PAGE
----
I don’t speak, I don’t move or reach out to pet him. He must be able to feel my heart. I have the appalling thought that he might decide to lay his whole weight on me, recalling a news item about a camel that killed its keeper by biting, kicking, and sitting on top of him, and how rescuers had to use a rope tied to a pickup to pull the beast off.
At last the paw lifts. Next, the nose, thrust in the crook of my neck. It tickles insanely, but I control myself. He snuffles all around my head and neck then along the entire outline of my body, sometimes nudging me hard, as though to get at something underneath me. At last, with a violent sneeze, he gets back on the bed, and we both go back to sleep.
It happens every night: for a few minutes I become an object of intense fascination. But during the day, he is in his own world and he mostly ignores me. What’s it all about? I am reminded of a cat I once had that would never let me cuddle her or hold her on my lap; but at night, as soon as I was asleep, she would perch on my hip and sleep there.
Also true: the prohibition against dogs in my building. I remember when I signed the lease I didn’t think anything of this. I was moving in with two cats; the last thing on my mind was getting a puppy. The landlord lives in Florida; I have never met him. The super lives in the building next door, which is owned by the same landlord. Hector is originally from Mexico. As it turned out, he was in Mexico, for his brother’s wedding, the day I brought Apollo home. On the very day he returned, he ran into us as we were going out for a walk. I rushed to explain: the owner had died suddenly, there was no one else but me to take his dog, who was staying only temporarily. An explanation that seemed to me far more plausible than that I’d do something to risk losing a rent-stabilized Manhattan apartment that, for more than thirty years, even during times when I was living out of town—because of a teaching job, say—I’d taken great care to hold on to.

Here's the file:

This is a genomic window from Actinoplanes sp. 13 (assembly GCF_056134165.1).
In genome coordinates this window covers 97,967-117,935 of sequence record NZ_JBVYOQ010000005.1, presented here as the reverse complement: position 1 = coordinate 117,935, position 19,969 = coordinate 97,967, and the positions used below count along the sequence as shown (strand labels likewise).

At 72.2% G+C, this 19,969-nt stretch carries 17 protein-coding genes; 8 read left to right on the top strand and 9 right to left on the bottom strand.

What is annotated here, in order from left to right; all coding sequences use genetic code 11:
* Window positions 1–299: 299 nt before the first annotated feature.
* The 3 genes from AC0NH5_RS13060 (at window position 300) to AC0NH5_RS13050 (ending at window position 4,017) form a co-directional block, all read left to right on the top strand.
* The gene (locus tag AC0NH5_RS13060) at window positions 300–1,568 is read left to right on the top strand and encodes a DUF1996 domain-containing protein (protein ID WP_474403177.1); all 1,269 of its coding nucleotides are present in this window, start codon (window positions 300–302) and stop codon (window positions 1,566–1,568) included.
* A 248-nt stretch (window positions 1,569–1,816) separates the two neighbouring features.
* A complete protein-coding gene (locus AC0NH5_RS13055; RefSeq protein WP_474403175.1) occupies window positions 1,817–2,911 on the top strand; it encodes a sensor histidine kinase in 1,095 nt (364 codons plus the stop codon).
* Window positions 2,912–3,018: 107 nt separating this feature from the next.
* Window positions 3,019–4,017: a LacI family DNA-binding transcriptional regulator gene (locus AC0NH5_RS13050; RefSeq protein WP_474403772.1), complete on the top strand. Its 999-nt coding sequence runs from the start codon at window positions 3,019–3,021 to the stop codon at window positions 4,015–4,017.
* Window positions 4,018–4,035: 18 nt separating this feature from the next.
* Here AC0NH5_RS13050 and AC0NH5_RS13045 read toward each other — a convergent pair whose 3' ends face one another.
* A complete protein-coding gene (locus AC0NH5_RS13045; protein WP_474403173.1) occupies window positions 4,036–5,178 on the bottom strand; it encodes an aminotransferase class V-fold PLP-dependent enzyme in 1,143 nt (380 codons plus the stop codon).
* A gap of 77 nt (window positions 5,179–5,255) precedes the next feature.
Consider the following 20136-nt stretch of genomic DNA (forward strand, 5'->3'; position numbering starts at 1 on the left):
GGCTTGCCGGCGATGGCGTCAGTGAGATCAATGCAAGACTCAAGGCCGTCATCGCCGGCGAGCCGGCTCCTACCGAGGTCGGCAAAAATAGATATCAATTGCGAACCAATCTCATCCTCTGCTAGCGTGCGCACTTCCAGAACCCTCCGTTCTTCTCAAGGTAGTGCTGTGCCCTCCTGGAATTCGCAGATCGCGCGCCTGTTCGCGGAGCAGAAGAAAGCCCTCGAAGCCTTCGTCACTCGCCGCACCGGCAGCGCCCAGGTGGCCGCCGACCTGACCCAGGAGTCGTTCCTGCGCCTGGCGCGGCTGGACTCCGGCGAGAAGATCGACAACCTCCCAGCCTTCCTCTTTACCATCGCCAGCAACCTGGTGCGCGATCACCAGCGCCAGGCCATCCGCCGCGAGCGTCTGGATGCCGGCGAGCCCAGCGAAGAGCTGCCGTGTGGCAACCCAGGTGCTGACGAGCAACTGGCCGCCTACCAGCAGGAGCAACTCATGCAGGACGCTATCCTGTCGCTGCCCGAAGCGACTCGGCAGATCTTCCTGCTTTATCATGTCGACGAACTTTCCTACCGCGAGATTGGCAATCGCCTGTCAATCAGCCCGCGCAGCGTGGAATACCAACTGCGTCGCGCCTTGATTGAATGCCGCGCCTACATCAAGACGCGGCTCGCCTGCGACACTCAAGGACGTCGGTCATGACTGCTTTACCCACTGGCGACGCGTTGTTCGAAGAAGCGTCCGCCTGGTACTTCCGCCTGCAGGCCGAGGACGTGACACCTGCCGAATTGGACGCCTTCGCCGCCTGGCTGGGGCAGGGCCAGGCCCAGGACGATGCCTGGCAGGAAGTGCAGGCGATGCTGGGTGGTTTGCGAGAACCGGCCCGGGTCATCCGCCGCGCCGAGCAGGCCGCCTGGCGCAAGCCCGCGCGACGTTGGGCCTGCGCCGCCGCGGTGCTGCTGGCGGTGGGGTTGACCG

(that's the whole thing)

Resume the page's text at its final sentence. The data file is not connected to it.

You cannot keep that animal here, Hector said. Not even temporary.
A friend had told me about the law: If a tenant keeps a dog in an apartment for a period of three months, during which time the landlord does not take action to evict the tenant, then the tenant may keep the dog and cannot be evicted for doing so. Which sounded dubious to me. But it is, in fact, the law regarding dogs in apartments in New York City.
Stipulation: The presence of the dog must be open and not hidden.
Needless to say, there was no possibility of keeping this dog hidden. I walk him several times a day. He has become a neighborhood wonder. So far no one who lives in the building has complained, though no few startled at first sight of him, some even timidly backing away, and after one woman refused to squeeze into the small elevator with us, I decided we should always take the stairs. (Galumphing down the five flights he is a comical sight, the only time he ever looks ungraceful.)
If he were a barker, surely complaints would be many. But he is remarkably—disturbingly—quiet. At first I worried about the howling that Wife Three had told me about, but I have yet to hear it. I wonder if this is because he made a connection between howling and being banished to the kennel. Which may be a stretch, but that he doesn’t howl anymore is one reason I believe he’s given up hope of ever seeing you again.
You cannot keep that animal here. (Always that animal; sometimes I wonder if he even knows it’s a dog.) I have to report.
I didn’t think Wife Three was lying when she told me Apollo was trained to stay off the bed. She had made the assumption that he would adapt to a complete change in his surroundings without himself changing. I was not at all surprised when this turned out to be wrong.
I knew a cat whose owner had to give it up when her son became allergic to cat scurf. The cat was passed from household to household (mine was one of them) while a permanent home was sought. It survived two or three moves all right, but one more move and it was no longer the same creature. It was a mess—a mess no one was willing to live with and so the original owner had it put down.